For some people, being here felt less like a matter of choice than of duty. A group of older women were leaning on the barricades and watching as one black, star-shaped balloon batted mournfully at the gates.
“We’d do anything to be here today,” said Diane, who met the Queen when she received an MBE for services to music education. Graham Fuller, who had brought his whole family along, felt he ought to be here because he “served the Queen” as a police officer for 30 years.
Kenny, a 77-year-old from Scotland, came down wearing a wooden placard around his neck saying “King Jesus is coming, repent” and a Britney Spears-style mic coiled around his head. He feels concerned about King Charles’s coming, too. “He has to come to God for help for reigning in this country, because big trouble is coming like never before in history. We’re headed to the greatest depression in history.”
On Saturday, Green Park felt less like a site of pilgrimage than a music festival. The station was closed due to overcrowding, and queues to get at the palace gates themselves were rumoured to stretch up to four hours. Girls snaked through the crowds in single file, holding each other’s hands, and the grass was trampled to mulch.
By Sunday, you couldn’t get anywhere near the palace without committing to half-a-day’s shuffling in the throng. Disappointed people put their flowers around random trees in Green Park instead. One scrawled letter accompanying a bouquet read “What is your favourite animal, King Charles?”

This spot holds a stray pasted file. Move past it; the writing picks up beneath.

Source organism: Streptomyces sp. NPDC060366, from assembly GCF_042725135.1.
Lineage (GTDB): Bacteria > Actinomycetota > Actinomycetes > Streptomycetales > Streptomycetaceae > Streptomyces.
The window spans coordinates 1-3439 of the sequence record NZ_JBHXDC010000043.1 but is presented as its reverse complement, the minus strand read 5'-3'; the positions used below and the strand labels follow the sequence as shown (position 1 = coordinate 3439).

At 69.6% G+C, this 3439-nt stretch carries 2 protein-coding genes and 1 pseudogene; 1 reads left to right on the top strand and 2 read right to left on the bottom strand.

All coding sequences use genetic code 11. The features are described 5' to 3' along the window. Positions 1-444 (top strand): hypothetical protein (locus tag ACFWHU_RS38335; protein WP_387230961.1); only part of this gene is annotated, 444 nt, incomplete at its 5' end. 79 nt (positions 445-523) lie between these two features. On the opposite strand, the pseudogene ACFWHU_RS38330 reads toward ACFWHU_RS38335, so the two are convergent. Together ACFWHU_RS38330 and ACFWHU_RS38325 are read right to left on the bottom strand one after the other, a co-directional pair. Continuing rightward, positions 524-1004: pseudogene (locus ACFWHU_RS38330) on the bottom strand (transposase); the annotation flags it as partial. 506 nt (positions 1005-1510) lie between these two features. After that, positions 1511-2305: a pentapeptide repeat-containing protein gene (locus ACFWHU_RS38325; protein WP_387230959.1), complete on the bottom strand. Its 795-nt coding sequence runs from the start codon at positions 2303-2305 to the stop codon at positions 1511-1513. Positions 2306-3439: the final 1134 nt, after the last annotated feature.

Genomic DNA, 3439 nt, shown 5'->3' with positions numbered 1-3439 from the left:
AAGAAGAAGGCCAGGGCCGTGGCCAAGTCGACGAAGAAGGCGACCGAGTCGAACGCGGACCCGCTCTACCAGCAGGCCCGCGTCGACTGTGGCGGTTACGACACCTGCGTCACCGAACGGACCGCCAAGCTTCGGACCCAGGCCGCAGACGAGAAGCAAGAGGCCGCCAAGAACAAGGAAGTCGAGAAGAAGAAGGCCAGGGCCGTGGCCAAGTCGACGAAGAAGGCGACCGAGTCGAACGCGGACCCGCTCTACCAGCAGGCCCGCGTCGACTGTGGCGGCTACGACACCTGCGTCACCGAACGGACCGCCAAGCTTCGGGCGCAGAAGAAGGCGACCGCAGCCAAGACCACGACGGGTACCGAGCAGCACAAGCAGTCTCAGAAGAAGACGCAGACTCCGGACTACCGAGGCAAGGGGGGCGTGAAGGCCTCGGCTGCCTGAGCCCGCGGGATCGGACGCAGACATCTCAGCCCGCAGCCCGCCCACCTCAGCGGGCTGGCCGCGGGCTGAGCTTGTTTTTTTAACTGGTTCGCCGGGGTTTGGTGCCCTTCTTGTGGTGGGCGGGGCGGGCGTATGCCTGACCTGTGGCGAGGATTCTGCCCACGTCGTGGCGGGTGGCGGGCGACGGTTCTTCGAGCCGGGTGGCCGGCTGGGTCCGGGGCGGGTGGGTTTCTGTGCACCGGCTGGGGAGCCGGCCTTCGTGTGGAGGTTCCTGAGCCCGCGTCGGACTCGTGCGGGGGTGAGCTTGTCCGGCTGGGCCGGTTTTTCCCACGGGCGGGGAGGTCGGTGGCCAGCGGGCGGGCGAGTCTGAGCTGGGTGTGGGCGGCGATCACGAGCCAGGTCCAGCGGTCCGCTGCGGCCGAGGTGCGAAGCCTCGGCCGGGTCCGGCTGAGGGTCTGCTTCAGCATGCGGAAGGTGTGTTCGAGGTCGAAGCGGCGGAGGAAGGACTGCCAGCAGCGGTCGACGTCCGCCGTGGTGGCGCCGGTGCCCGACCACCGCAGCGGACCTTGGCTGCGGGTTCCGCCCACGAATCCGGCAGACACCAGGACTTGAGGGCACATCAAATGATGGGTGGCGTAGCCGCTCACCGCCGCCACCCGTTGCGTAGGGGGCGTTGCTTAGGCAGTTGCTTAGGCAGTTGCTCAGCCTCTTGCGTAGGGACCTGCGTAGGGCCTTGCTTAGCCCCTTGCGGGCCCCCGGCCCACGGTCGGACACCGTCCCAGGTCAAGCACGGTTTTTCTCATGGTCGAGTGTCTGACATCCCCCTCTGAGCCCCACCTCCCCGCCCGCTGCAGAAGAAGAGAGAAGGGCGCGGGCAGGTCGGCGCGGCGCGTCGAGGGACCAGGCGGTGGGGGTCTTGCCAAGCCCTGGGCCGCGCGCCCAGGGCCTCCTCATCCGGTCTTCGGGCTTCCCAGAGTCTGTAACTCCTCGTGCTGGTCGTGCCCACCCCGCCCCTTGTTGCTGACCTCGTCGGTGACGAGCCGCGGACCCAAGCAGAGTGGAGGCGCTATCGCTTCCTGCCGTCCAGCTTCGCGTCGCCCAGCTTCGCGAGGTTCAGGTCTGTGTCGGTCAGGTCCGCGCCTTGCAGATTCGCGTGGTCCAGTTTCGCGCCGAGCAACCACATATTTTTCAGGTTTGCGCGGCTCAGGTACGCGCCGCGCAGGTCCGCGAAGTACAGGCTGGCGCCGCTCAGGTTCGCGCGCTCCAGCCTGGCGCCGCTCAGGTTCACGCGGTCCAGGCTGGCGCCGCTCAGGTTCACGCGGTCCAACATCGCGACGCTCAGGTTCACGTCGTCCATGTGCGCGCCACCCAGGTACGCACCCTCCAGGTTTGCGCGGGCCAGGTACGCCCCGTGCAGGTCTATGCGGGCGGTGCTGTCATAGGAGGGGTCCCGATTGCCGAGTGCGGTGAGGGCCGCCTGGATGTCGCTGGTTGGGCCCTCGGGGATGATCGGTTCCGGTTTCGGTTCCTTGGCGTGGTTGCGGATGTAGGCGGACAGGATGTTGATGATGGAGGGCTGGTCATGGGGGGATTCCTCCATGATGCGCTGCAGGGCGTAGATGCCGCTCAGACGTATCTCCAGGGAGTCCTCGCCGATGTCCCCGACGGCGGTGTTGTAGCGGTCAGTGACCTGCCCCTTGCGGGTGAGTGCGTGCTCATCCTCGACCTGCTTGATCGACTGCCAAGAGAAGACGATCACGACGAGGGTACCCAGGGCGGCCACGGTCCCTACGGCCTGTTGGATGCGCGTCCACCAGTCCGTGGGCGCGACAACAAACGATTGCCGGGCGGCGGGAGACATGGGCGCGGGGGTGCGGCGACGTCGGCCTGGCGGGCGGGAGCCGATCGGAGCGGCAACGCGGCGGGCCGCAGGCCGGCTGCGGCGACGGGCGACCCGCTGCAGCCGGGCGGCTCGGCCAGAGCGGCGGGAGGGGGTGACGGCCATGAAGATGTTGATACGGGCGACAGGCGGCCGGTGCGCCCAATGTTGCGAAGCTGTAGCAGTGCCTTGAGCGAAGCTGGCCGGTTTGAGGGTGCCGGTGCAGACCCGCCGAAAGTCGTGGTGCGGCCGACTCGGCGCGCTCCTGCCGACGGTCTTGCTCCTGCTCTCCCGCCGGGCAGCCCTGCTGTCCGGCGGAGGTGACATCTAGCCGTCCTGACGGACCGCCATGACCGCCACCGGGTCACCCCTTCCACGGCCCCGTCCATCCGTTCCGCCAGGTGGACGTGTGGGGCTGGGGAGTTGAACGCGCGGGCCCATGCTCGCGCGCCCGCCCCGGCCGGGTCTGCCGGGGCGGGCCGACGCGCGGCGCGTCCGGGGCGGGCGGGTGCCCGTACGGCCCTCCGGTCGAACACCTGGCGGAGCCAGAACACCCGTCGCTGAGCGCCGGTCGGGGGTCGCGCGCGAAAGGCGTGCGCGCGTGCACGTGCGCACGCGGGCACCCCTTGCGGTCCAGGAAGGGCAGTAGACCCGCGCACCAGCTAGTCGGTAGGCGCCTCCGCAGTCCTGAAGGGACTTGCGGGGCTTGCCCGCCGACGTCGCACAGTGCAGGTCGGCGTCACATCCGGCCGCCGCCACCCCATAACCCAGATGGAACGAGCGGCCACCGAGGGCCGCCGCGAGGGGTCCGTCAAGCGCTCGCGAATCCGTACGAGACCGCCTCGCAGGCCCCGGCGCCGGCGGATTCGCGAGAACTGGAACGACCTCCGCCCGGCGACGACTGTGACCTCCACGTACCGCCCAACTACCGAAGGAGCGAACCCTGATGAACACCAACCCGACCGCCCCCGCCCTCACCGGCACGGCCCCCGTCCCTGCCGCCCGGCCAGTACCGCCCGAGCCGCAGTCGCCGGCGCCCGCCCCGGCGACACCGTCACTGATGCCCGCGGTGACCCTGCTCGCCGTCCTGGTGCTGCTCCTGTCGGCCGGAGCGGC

This is a self-selecting crowd. I heard very little anti-royal sentiment, and what I did hear was said in hushed tones and not for publication in the newspaper alongside their names. Older people said things I expected to hear, that they felt like she was a member of the family, that they had spent their whole lives with her and wanted to pay their respects.
The views of young people surprised me more. My fifth birthday party took place the day after Diana died. It was apparently a subdued affair for the adults present, but I ate my chicken nuggets happily, none the wiser.
Britons who are under 25 today, though, were born after the princess’s death. They have never seen the spectacle associated with a beloved royal’s death. “It’s always a sad day when it’s the end of a matriarch,” a 23-year-old called Monica told me. “That’s what I’ve been most sad about, that we have to now say: ‘Long live the King.’”
Lily, 15, and Rosie, 18, were milling around a hundred metres or so from the palace on Saturday afternoon, drinking cans of Strongbow Dark Fruit. “Yeah, we love the Queen,” Rosie said. “I think Charles is quite good though, because he’s very into the environment. I feel like the Queen didn’t pursue that as much.”
In general, reactions to Charles were muted. It’s difficult to imagine what emotions will be recorded in this same spot in however many years hence, when people gather to witness the end of his reign. Apart from anything else, he won’t have as long as the Queen had to cement himself in the public imagination. “He hasn’t got 70 years in him, has he?” as one person put it.
Two 17-year-olds, Charlotte and Hannah, were up from Croydon after a birthday party on Saturday night. “Don’t say Croydon,” Hannah instructed me, “say Surrey, it sounds nicer.” “Now we’re going to have a lot of kings, so, especially as young women, I think she was really empowering,” Charlotte said. “Girl power, isn’t it,” Hannah added.
Imogen West-Knights is a writer and journalist based in London. These photographs were made last weekend by Benjamin McMahon and Alice Zoo